After 32 years of introducing people to the positive music and culture of Ghana, the Obo Addy Legacy Project (OALP) will be closing.
Portland, Oregon, July 9, 2018- Based in Portland, OR and founded in 1986, the Obo Addy Legacy Project was the Pacific Northwest region’s first African arts organization operating under their first name: Homowo African Arts and Cultures.
After a serious illness and subsequent recovery, Susan Addy, decided that it was time to retire. Susan has been the Executive Director of OALP since its inception in 1986. Susan has worked with nonprofit organizations since 1973 when she helped to create the Hood River Valley Arts and Crafts Society, which has since become the Mid-Columbia Arts Council and the Columbia Art Gallery.
Working in public, charter, private schools, and colleges of Oregon since 1986, co-founder and Executive Director Susan Addy continued to guide traditional artists from Ghana in sharing their culture through residencies, classes, and performances and celebrated cultural diversity by bringing authentic African rhythms and traditions to these stages, schools, and communities of the world, broadening their educational settings. The music and curriculum were based on the teachings of the legendary master percussionist, composer, and educator Obo Addy.
Over the years, OALP sponsored events and activities that allowed audiences and students to see the African roots of more familiar, popular music; how musical forms are intricately woven into the fabric of everyday life; music as a personal career choice; and the ways in which all cultures share ideas. OALP used captivating performance featuring a large cast of musicians and dancers to bring the excitement of African music and dance into the Portland area schools such as Open Meadow Middle School, Cleveland High School, Cesar Chavez School, Rosa Parks School and Sunnyside Environmental School. OALP used an overview of rhythm, movement, storytelling, and singing in traditional Ghanaian culture and workshops to introduce the drumming and dance in their techniques specific to Ghana, West Africa.
OALP’s resident performing troupe Okropong, which means “eagle”, has reached over 1.2 million people since the organization’s beginnings. Okropong performs traditional dance and music from various ethnic cultures in Ghana, West Africa including Ga, Ewe, Ashanti, Dagomba and Dagarti. Using a variety of hand and stick drums, talking drums, bells and shakers, the musicians build layers of driving rhythms while the dancers engage in an energetic conversation with the drummers.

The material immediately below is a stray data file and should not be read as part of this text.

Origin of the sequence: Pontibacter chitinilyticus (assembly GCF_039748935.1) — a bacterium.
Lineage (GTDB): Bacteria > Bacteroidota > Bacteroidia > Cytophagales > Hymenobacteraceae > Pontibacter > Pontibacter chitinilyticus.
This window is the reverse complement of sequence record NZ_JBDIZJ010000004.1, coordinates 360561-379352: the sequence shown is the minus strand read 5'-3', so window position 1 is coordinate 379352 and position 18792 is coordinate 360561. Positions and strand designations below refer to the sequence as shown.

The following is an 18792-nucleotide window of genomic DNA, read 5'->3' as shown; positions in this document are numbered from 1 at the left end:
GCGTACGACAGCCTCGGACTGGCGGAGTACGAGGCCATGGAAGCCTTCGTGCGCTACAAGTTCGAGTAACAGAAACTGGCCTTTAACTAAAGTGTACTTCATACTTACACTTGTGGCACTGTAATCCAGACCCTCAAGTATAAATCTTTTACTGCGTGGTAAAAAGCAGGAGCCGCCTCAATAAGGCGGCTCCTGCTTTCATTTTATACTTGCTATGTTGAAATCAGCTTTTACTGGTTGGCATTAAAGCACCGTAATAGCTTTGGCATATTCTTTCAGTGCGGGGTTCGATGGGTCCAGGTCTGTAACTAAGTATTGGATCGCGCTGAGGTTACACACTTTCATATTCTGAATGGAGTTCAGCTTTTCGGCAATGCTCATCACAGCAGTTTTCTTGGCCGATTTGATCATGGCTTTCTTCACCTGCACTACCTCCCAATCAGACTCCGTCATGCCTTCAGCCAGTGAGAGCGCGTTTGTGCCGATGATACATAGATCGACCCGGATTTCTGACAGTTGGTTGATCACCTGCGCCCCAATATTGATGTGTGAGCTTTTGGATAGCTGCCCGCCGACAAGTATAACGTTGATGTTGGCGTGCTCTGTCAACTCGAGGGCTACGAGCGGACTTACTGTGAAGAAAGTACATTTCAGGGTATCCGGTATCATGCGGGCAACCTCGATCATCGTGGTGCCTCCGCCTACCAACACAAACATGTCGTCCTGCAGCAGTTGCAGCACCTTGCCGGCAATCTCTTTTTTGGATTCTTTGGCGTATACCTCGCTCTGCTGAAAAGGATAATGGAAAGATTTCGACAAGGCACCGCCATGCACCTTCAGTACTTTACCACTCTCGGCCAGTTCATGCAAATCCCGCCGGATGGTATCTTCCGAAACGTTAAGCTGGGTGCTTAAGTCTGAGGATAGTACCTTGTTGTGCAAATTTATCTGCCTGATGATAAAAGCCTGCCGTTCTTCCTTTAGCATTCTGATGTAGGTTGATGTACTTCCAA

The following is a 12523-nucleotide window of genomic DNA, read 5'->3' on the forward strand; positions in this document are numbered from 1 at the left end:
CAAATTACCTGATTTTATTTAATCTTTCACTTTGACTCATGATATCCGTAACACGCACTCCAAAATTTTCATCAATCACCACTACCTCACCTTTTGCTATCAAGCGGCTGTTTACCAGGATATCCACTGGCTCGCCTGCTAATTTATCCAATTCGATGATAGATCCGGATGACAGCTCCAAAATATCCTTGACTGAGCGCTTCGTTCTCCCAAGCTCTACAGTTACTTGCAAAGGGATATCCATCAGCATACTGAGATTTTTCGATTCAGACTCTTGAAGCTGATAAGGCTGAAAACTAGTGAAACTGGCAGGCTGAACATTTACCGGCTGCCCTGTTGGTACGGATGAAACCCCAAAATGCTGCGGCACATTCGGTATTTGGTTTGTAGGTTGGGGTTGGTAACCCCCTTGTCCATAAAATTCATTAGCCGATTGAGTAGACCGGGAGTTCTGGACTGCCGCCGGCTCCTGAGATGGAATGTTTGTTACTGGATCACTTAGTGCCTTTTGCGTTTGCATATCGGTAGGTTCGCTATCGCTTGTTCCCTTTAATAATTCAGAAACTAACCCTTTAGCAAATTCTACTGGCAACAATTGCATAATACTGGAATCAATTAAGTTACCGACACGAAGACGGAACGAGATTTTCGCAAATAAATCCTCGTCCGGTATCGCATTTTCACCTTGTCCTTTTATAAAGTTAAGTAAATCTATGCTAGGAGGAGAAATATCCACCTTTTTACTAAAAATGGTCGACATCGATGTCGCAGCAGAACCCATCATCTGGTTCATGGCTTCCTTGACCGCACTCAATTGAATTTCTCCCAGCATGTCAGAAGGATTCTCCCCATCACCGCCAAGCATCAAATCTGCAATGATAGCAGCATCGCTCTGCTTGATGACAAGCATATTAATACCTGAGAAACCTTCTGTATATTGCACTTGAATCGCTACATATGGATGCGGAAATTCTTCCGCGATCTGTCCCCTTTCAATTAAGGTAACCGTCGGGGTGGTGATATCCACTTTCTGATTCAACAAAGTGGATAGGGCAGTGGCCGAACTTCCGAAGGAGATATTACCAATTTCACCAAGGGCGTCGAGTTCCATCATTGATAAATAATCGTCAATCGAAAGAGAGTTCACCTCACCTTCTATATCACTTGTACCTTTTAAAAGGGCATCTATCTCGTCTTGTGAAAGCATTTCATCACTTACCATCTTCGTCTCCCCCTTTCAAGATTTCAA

OALP partnered with both Young Audiences and with The Right Brain Initiative, a program of The Regional Arts & Culture Council (RACC), which brings arts integration to K-8 schools in the tri-county region. As Right Brain teaching artists, OALP engaged students in kinesthetic learning, collaboration, and creativity through drumming instruction, while exploring the social, cultural and historical roles of music and rhythm from various cultures of Ghana. Our dancers and musicians are all traditional artists from Ghana, West Africa. Many of the members of Okropong, have danced with the National Dance Company of Ghana and in front of many heads of states, including President Clinton, Queen Elizabeth, and Tabo Nbeki, the President of South Africa.
Obo Addy Legacy Project has employed them for 2-18 years. They were hired through recruiting and interviewing in Ghana. Since OALP invested much more into their artists, by working with INS to bring them from Ghana, they looked for individuals with exceptional skills as both performers and teachers. Over the years OALP brought 29 drummers and dancers originally from Ghana to make their home in Portland.
In September 2012 Obo Addy died of liver cancer. He had been struggling with cancer for about ten years but managed to keep performing and teaching. Susan continued his legacy.
“I think Obo’s biggest accomplishment was introducing so many people to the positive music and culture of Ghana” states Executive Director, Susan Addy.
The final performance of Okropong, OALP’s performance troupe, occurred on July 5, 2018 at the Waterfront Blues Festival in Portland, Oregon. The Obo Addy Legacy Project will cease daily operations immediately.
We thank the community for your amazing support throughout the years and we hope to see you at our celebration on August 22nd!
Accomplishments of the Obo Addy Legacy Project:
- Provided Teaching Artists with the Right Brain Initiative since the program began in 2010.
- Three years of successful programming in collaboration with the Oregon Youth Authority.
- 15 years of producing the Homowo Festival of African Arts:
- 14 years of producing the Homowo African Arts Summer Camp
- Cultural Connections Residency in Portland – collaborations with schools throughout the region.
- Dance~4~Life- A residency bringing together African dance and nutrition.
- National Touring- From NYC Town Hall to the Kennedy Center in Washington DC to NJPAC in Newark to PSU in Portland.
- Collaborations with Portland Taiko, Mary Osland, Nora Chipaumire and Solo Bodolo and Kemba Shannon.
- 27 years of excellent outreach and introducing audiences to the music and sensibility of Ghana.
A celebration to honor the work of Obo and Susan Addy will be held on August 22, 2018 at 6:00 pm at the
Lagunitas Community Room
237 NE Broadway St #300
Portland, OR 97232
For tickets and further event information, please visit: https://www.eventbrite.com/edit?eid=47538201039
Bring home a piece of the Obo Addy Legacy Project that evening, they will have CD’s, drums, costumes, fabrics and other small goods for sale.
For specific questions about the Obo Addy Legacy Project, please send us an e-mail at firstname.lastname@example.org
Thank you once again for your support throughout the years! We hope to see you on August 22nd.